What University Taught Me

A week on from my graduation, I figured it was the perfect time to look back and reflect on my time at university. At one point I honestly didn’t think I would ever graduate and complete my degree. My health did throw a spanner in the works (thats a lil understatement) but I did it, and I’m honestly so proud that I stuck with it and didn’t give up.

Now I’m not going to lie, University for me wasn’t an easy ride. There were lots of ups and downs, but it has taught me a lot and shaped me to be who I am today. I have met some amazing people, had some absolutely incredible experiences, learnt a lot and achieved more than I ever thought I would. On the other hand, at times it absolutely sucked and I totally wanted to drop out on more than one occasion. I wanted to share what university has really taught me because it has honestly been the most life changing experience, and has shaped me to be who I am today.

Whether you’re about to go to university or you are applying to study, hopefully this post will help you. 

It’s not what you will expect

University isn’t what you may expect. It is definitely not what is portrayed in films and prospectus’ and no amount of college assemblies and university open days can prepare you for it. It’s a big scary thing to move away, live in a brand new city and spend 90% of your time with complete strangers. Honestly, I went to university not really knowing what to expect. I was funnelled into university without even really knowing what I wanted to do, other than go. It took me a while to settle in, and feel at home – but once I embraced living away, and found my independence it really was amazing. Looking back, University was everything I could have hoped for and more – the possibilities are endless, and it really is what you make of it.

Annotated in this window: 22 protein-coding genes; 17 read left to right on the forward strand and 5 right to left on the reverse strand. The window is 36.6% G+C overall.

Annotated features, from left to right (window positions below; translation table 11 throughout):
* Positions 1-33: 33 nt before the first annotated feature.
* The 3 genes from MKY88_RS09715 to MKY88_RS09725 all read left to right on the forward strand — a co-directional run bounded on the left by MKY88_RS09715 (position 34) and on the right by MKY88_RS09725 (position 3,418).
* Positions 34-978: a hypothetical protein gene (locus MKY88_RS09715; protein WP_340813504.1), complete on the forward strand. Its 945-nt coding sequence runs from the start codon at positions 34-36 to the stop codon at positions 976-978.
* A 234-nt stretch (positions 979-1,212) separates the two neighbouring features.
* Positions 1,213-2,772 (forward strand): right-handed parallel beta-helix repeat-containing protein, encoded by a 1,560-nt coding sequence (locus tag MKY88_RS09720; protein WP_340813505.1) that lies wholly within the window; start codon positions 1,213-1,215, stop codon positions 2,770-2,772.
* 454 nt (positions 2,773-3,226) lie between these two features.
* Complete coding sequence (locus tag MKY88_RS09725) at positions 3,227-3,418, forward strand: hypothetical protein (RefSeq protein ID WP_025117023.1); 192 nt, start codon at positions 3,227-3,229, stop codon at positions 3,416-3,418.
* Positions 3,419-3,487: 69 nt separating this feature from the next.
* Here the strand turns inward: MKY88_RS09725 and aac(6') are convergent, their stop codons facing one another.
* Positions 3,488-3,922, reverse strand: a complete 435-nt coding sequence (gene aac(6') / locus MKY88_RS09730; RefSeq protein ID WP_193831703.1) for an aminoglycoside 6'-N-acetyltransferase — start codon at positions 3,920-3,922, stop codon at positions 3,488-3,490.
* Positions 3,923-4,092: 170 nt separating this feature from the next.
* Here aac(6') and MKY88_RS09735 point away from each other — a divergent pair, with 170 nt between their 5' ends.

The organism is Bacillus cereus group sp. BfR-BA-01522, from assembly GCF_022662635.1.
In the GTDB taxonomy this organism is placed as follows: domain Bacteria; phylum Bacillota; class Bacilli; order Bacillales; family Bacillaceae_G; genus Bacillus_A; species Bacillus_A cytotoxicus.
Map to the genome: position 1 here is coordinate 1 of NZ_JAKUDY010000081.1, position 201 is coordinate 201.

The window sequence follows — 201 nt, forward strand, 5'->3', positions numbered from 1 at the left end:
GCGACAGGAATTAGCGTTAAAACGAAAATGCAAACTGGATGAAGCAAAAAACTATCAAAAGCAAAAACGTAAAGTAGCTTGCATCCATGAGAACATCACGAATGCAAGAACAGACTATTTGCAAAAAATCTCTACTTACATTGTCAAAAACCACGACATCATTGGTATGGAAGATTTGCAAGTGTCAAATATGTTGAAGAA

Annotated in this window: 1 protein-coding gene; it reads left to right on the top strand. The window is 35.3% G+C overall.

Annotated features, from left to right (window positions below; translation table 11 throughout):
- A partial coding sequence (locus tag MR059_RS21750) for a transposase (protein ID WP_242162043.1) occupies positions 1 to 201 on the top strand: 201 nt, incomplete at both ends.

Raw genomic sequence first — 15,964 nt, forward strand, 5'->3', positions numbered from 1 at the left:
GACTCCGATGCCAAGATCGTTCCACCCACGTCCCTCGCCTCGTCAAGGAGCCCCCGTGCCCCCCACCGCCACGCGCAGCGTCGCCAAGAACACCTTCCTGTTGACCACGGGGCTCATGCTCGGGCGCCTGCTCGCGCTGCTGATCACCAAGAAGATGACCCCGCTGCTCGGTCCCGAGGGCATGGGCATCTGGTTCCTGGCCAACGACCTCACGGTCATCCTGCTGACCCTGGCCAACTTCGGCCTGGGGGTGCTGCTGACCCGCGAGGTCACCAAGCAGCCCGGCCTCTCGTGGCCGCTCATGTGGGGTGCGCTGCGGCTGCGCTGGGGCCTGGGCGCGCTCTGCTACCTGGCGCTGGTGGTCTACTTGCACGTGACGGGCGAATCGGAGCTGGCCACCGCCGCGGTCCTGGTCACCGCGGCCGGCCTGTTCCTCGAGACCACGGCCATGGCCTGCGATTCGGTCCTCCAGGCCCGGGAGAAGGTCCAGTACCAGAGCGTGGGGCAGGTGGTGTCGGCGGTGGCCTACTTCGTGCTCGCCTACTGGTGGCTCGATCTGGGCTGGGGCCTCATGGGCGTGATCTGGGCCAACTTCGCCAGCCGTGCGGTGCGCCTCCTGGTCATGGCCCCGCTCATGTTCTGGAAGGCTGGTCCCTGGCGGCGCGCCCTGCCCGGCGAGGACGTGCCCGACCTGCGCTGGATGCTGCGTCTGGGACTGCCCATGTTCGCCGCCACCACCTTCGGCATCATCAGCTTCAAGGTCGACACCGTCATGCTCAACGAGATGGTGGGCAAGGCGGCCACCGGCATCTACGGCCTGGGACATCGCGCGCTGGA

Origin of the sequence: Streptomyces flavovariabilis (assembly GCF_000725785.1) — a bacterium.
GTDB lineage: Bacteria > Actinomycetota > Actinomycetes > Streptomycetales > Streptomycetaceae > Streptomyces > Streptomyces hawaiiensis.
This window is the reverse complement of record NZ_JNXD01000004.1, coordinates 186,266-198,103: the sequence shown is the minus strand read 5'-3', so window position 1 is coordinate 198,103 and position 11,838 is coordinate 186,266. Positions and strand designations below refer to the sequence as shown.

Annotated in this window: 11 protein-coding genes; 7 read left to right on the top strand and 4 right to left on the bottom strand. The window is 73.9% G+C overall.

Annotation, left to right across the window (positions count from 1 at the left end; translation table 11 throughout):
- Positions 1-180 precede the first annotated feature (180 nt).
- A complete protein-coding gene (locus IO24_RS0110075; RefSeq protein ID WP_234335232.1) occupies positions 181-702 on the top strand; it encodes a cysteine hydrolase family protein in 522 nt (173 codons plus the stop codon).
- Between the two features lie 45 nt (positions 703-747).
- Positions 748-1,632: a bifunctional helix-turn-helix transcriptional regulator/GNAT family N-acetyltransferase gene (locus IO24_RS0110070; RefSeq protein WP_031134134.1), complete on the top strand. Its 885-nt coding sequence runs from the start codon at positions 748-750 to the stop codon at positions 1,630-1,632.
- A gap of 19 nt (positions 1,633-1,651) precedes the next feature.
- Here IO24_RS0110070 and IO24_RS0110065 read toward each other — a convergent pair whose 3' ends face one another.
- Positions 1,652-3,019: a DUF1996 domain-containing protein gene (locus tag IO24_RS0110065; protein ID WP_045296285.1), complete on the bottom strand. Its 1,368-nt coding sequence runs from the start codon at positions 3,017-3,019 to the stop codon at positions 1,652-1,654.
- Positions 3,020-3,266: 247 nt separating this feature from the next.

You learn to be truly independent

When you go to university, you are pretty much forced to become independent. You get thrown in at the deep end, and you either sink or swim. Nothing, and I mean nothing, can truly prepare you for the first night alone in a flat with 10 random strangers after 18+ years of living with your parents. University teaches you how to cook, how to clean, how to iron and how to make £10 spread for two weeks of food shopping because you accidentally spent too much money on yesterdays night out. You soon realise you can’t survive off pot noodles and pizza for breakfast, lunch and dinner, and you realise you definitely need more than three hours sleep to function properly in the morning lectures.

Trust me, you basically wing your way through your first year – I definitely did. But in all seriousness, the Beth that went to university in 2012 and the Beth who you all saw graduate last week are two very different people. University definitely shaped me to be the person who I am today. It forced me to grow up and become an adult, it taught me valuable life lessons that I honestly don’t think I would have learnt without it. It helped me find my inner passions, and basically helped me grow into the person that I have wanted to be, and a person that I am truly proud to have become.


It’s the best years of your life